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wood Cemetery, is situate in the beautiful vil. lage of that name, in the county of Surrey, and occupies about forty acres, chiefly lying on the north and north-west sides of a hill to the east of St. Luke's church, Norwood. The entrance to the grounds is close to that church.
Immediately upon passing through the entrance gates you ascend the hill, upon the summit of which two chapels are erected—the one for the use of Episcopalians, the other for Dissenters.
The former of these is about seventy feet by thirty-two feet; the latter sixty by thirty feet: and, though varying slightly in detail, they are similar in style--which is a sober but correct Gothic.
The design is exceedingly good, and the effect very pleasing. The architectural arrangements of this cemetery will bear criticism without injury; the boundary wall is also a fine piece of masonry, and is surmounted with a handsome stone coping, fortified with buttresses at equal intervals, and extends in length one mile and a quarter.
In some places, where the effect either from within or without required it, iron railing has been let into the brick work; and this arrangement tends greatly to lighten the otherwise heavy appearance of the continued boundary wall.
It has been correctly observed, that the wall is too high and too solid. When the metropolitan cemeteries were first established, the public had hardly forgotten the sacrilegious acts of the body-snatchers, as they were termed; and we suppose that it was with the view of giving the appearance of security that this heavy style was adopted. It is, however, wholly useless, excepting for the sake of appearance-as gravebreaking has long ceased to be practised. The wisdom of the legislature has made other provision for the necessities of medical science, and had it not done so, a wall twelve or fourteen feet in height would have been found a very imperfect protection against those savage desecrators of the dead.
This cemetery is well planted with shrubs and flowers; but, in common with all the metropolitan cemeteries, except that of Abney Park, is sadly deficient in that most characteristic and appropriate of all sepulchral ornaments—well-grown and stately timber.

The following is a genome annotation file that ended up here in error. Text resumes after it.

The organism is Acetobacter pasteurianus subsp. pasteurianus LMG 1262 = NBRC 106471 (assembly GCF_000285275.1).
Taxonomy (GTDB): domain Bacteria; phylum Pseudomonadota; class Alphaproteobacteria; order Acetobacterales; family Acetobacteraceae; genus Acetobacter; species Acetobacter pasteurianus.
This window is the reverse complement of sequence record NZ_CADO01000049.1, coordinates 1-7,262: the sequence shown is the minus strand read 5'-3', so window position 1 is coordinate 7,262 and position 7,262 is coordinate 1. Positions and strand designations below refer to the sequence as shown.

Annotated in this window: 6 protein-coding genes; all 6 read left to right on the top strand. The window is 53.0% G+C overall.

The prospect from the chapels is extensive and beautiful.
It was supposed by many, that the distance of the South Metropolitan Cemetery from town would prove very prejudicial to its interests as a commercial speculation, and the interments were, for some time, but few; it is now understood to be advancing in public favour, and it should be stated, that the nature of the soil is well adapted to burial purposes.
This cemetery is also established by an act of parliament, passed in the 6th and 7th year of the reign of William IV.
The capital of the company consists of £75,000, divided into 3000 shares of £25. each, but we do not think the stock of this company has become so favourite a species of investment as that of the General Cemetery.
The outlay in the building department has been very heavy; and if it has exceeded that which some might have thought a prudent amount, it has not been without a substantial result, as the attractive chapels, with their spacious catacombs, abundantly testify.
This cemetery is situate in the diocese of Winchester, and was consecrated by the respected bishop of that important see. In this feature of its plan, I speak of consecration, it possesses a great advantage over its more successful rival, or rather competitor, at Kensal Green ; inasmuch as, at Norwood, no offensive visible line of demarcation separates the Episcopalian from the Dissenter. Whether this advantage may have been the result of the superior liberality, and the Christian feeling of the excellent prelate in whose diocese it is; whether it was adopted as a commercial expedient; or from what other source it may have arisen, I am unable to state ; but the fact soon caught the attention and received the approbation of all intelligent and rational persons who had visited the two cemeteries.